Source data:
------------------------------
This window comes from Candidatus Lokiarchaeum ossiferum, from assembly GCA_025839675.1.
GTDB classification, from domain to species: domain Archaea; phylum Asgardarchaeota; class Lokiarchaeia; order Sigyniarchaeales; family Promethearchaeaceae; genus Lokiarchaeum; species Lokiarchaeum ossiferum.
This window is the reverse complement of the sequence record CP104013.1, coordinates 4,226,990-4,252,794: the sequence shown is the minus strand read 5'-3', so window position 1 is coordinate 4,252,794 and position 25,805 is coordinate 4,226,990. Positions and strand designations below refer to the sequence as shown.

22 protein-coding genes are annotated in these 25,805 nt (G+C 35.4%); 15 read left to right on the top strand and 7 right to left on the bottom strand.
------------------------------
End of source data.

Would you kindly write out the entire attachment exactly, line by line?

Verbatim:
This window comes from Candidatus Lokiarchaeum ossiferum, from assembly GCA_025839675.1.
GTDB classification, from domain to species: domain Archaea; phylum Asgardarchaeota; class Lokiarchaeia; order Sigyniarchaeales; family Promethearchaeaceae; genus Lokiarchaeum; species Lokiarchaeum ossiferum.
This window is the reverse complement of the sequence record CP104013.1, coordinates 4,226,990-4,252,794: the sequence shown is the minus strand read 5'-3', so window position 1 is coordinate 4,252,794 and position 25,805 is coordinate 4,226,990. Positions and strand designations below refer to the sequence as shown.

22 protein-coding genes are annotated in these 25,805 nt (G+C 35.4%); 15 read left to right on the top strand and 7 right to left on the bottom strand.